Cable: Forgemasters could still get government help
The government says it is "ready to work closely" with Sheffield Forgemasters after cancelling an £80m loan to the company.
Business Secretary Vince Cable promised to look at all proposals when the availability of public money "becomes clearer" in the autumn.
The coalition cancelled the loan, agreed by the Labour government, citing a lack of affordability.
But Labour say the decision will damage the Sheffield economy.
The loan was agreed in March to pay for equipment for Forgemasters to build parts for nuclear power stations, but the government argues that it must be cut as part of its efforts to reduce the budget deficit.
'Continues to prosper'
Last week the company announced it had shelved its plans, which it said could have created 200 jobs.
In a written statement to Parliament, Mr Cable said: "The government understands this decision and the company's desire to focus on other projects. We have made clear that we stand ready to work closely with the company as it pursues its ambitions and we are willing to look carefully at all proposals, as we would for any project, when the future availability of public funds becomes clearer after the completion of the spending review."
The review, setting out government spending for the next three years, is due to be unveiled in October.
Mr Cable said of the Forgemasters scheme: "It is a worthwhile project, but when the coalition government came into office it discovered that the previous administration had allocated too much money across government.
"In total, the previous government approved £34bn of new spending commitments between 1 January 2010 and the general election.
"It was therefore necessary to seek additional savings of £6bn in this financial year. This meant that ministers across the whole of government had to take a number of very difficult decisions - cancelling the loan for a new 15,000-tonne press that had been offered to Sheffield Forgemasters was one such decision.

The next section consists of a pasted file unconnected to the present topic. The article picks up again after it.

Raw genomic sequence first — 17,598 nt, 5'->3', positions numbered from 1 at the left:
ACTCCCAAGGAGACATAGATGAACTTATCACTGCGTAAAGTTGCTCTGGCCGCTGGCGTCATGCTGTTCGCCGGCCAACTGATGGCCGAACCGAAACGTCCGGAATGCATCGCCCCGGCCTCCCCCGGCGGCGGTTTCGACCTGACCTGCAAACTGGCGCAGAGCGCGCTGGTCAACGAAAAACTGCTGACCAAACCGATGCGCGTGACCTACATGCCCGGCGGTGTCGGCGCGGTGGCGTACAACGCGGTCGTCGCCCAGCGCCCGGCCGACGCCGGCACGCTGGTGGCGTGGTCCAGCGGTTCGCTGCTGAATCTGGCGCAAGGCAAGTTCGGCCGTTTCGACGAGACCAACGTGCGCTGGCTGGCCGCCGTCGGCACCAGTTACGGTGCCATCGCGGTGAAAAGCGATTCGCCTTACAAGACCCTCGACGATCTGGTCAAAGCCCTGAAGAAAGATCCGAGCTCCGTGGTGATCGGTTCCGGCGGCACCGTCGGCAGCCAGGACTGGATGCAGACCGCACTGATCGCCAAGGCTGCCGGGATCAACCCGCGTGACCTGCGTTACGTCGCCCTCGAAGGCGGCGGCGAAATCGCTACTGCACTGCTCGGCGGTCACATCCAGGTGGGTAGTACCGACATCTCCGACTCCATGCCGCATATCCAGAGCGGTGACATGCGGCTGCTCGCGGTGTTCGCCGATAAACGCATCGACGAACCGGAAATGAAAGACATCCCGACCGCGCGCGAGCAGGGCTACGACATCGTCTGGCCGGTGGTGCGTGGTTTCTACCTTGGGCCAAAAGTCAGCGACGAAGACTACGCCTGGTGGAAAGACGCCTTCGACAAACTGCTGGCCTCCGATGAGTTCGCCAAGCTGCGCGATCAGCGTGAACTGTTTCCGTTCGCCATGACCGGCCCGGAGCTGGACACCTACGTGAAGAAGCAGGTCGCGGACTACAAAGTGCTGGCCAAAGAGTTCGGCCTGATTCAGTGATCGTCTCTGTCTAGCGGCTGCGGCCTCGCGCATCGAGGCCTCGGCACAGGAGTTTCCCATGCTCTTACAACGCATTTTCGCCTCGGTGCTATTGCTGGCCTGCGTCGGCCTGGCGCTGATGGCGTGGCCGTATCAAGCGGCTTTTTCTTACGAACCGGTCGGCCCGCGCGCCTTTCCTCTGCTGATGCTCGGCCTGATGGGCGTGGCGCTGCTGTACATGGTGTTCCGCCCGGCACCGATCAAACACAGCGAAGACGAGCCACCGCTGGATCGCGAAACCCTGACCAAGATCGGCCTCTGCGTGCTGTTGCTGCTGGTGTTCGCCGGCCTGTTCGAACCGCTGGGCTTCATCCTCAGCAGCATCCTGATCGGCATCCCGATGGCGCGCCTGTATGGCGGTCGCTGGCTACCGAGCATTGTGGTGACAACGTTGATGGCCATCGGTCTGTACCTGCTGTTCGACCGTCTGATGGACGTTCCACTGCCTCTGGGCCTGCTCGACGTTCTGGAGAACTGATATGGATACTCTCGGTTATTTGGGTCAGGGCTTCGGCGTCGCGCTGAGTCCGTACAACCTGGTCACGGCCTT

"The cancellation of the loan has not led to redundancies. In fact, the company continues to prosper."
On Monday, former Business Secretary Lord Mandelson called on Deputy Prime Minister Nick Clegg to apologise for saying the government had to cancel the loan over fears the "cheque would bounce".
Labour say the move will hit employment in Sheffield and the surrounding area and has questioned the motives behind the decision.
After visiting the Business Department to look at the paperwork and advice from civil servants on the issue, Lord Mandelson claimed his position had been vindicated.
But Mr Clegg, a Sheffield MP who has come in for local criticism over the decision, said at deputy prime minister's questions that the government, when it came to power, had discovered "that the previous government had promised £9bn more than was available".
He repeated his criticism, saying: "It was wrong to write cheques which it knew would bounce."